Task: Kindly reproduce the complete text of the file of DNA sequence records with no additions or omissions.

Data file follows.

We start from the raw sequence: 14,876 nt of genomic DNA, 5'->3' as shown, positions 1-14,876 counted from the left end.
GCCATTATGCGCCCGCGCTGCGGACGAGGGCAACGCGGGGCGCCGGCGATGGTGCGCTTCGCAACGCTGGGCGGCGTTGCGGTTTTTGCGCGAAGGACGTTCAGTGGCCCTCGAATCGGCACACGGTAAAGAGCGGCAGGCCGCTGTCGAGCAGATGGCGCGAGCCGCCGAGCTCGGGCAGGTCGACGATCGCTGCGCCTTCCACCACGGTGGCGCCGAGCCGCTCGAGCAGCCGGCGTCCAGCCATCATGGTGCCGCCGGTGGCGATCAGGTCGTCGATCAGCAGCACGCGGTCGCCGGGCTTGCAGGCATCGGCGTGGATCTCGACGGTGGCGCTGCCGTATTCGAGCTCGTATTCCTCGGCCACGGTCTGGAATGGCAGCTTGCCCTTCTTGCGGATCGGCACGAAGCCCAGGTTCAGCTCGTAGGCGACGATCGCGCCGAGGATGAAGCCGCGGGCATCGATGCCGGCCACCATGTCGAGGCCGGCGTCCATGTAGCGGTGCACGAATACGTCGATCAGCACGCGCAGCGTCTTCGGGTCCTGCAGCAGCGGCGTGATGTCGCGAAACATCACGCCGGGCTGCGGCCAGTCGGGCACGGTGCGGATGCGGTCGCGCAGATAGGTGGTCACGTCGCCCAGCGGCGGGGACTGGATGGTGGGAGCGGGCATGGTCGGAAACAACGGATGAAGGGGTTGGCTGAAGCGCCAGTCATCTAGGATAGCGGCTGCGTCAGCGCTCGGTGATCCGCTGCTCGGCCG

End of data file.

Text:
We start from the raw sequence: 14,876 nt of genomic DNA, 5'->3' as shown, positions 1-14,876 counted from the left end.
GCCATTATGCGCCCGCGCTGCGGACGAGGGCAACGCGGGGCGCCGGCGATGGTGCGCTTCGCAACGCTGGGCGGCGTTGCGGTTTTTGCGCGAAGGACGTTCAGTGGCCCTCGAATCGGCACACGGTAAAGAGCGGCAGGCCGCTGTCGAGCAGATGGCGCGAGCCGCCGAGCTCGGGCAGGTCGACGATCGCTGCGCCTTCCACCACGGTGGCGCCGAGCCGCTCGAGCAGCCGGCGTCCAGCCATCATGGTGCCGCCGGTGGCGATCAGGTCGTCGATCAGCAGCACGCGGTCGCCGGGCTTGCAGGCATCGGCGTGGATCTCGACGGTGGCGCTGCCGTATTCGAGCTCGTATTCCTCGGCCACGGTCTGGAATGGCAGCTTGCCCTTCTTGCGGATCGGCACGAAGCCCAGGTTCAGCTCGTAGGCGACGATCGCGCCGAGGATGAAGCCGCGGGCATCGATGCCGGCCACCATGTCGAGGCCGGCGTCCATGTAGCGGTGCACGAATACGTCGATCAGCACGCGCAGCGTCTTCGGGTCCTGCAGCAGCGGCGTGATGTCGCGAAACATCACGCCGGGCTGCGGCCAGTCGGGCACGGTGCGGATGCGGTCGCGCAGATAGGTGGTCACGTCGCCCAGCGGCGGGGACTGGATGGTGGGAGCGGGCATGGTCGGAAACAACGGATGAAGGGGTTGGCTGAAGCGCCAGTCATCTAGGATAGCGGCTGCGTCAGCGCTCGGTGATCCGCTGCTCGGCCG